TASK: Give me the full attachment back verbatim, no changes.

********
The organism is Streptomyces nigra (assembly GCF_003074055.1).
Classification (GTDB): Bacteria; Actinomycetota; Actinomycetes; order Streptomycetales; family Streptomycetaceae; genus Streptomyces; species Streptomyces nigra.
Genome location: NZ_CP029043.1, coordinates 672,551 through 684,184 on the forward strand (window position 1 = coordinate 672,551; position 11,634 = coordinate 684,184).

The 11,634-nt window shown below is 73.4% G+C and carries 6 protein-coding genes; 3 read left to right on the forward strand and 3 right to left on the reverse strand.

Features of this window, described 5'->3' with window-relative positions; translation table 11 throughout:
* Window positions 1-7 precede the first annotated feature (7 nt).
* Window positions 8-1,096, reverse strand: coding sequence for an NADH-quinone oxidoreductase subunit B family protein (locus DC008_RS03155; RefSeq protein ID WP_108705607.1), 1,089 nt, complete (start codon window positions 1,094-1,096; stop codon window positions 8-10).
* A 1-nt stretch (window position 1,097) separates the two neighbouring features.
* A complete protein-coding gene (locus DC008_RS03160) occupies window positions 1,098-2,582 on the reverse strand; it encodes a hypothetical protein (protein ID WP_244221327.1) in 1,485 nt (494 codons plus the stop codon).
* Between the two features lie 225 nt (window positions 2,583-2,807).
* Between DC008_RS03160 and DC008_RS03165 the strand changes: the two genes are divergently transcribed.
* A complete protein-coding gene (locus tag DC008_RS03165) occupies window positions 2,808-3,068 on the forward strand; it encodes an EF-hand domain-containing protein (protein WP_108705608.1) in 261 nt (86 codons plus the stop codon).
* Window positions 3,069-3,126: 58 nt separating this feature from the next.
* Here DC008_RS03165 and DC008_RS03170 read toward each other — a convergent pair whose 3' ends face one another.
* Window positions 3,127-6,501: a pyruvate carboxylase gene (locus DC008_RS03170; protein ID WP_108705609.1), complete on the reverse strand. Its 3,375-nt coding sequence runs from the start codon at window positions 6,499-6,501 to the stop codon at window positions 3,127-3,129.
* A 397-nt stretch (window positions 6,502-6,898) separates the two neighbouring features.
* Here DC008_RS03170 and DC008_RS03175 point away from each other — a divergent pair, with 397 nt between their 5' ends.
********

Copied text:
The organism is Streptomyces nigra (assembly GCF_003074055.1).
Classification (GTDB): Bacteria; Actinomycetota; Actinomycetes; order Streptomycetales; family Streptomycetaceae; genus Streptomyces; species Streptomyces nigra.
Genome location: NZ_CP029043.1, coordinates 672,551 through 684,184 on the forward strand (window position 1 = coordinate 672,551; position 11,634 = coordinate 684,184).

The 11,634-nt window shown below is 73.4% G+C and carries 6 protein-coding genes; 3 read left to right on the forward strand and 3 right to left on the reverse strand.

Features of this window, described 5'->3' with window-relative positions; translation table 11 throughout:
* Window positions 1-7 precede the first annotated feature (7 nt).
* Window positions 8-1,096, reverse strand: coding sequence for an NADH-quinone oxidoreductase subunit B family protein (locus DC008_RS03155; RefSeq protein ID WP_108705607.1), 1,089 nt, complete (start codon window positions 1,094-1,096; stop codon window positions 8-10).
* A 1-nt stretch (window position 1,097) separates the two neighbouring features.
* A complete protein-coding gene (locus DC008_RS03160) occupies window positions 1,098-2,582 on the reverse strand; it encodes a hypothetical protein (protein ID WP_244221327.1) in 1,485 nt (494 codons plus the stop codon).
* Between the two features lie 225 nt (window positions 2,583-2,807).
* Between DC008_RS03160 and DC008_RS03165 the strand changes: the two genes are divergently transcribed.
* A complete protein-coding gene (locus tag DC008_RS03165) occupies window positions 2,808-3,068 on the forward strand; it encodes an EF-hand domain-containing protein (protein WP_108705608.1) in 261 nt (86 codons plus the stop codon).
* Window positions 3,069-3,126: 58 nt separating this feature from the next.
* Here DC008_RS03165 and DC008_RS03170 read toward each other — a convergent pair whose 3' ends face one another.
* Window positions 3,127-6,501: a pyruvate carboxylase gene (locus DC008_RS03170; protein ID WP_108705609.1), complete on the reverse strand. Its 3,375-nt coding sequence runs from the start codon at window positions 6,499-6,501 to the stop codon at window positions 3,127-3,129.
* A 397-nt stretch (window positions 6,502-6,898) separates the two neighbouring features.
* Here DC008_RS03170 and DC008_RS03175 point away from each other — a divergent pair, with 397 nt between their 5' ends.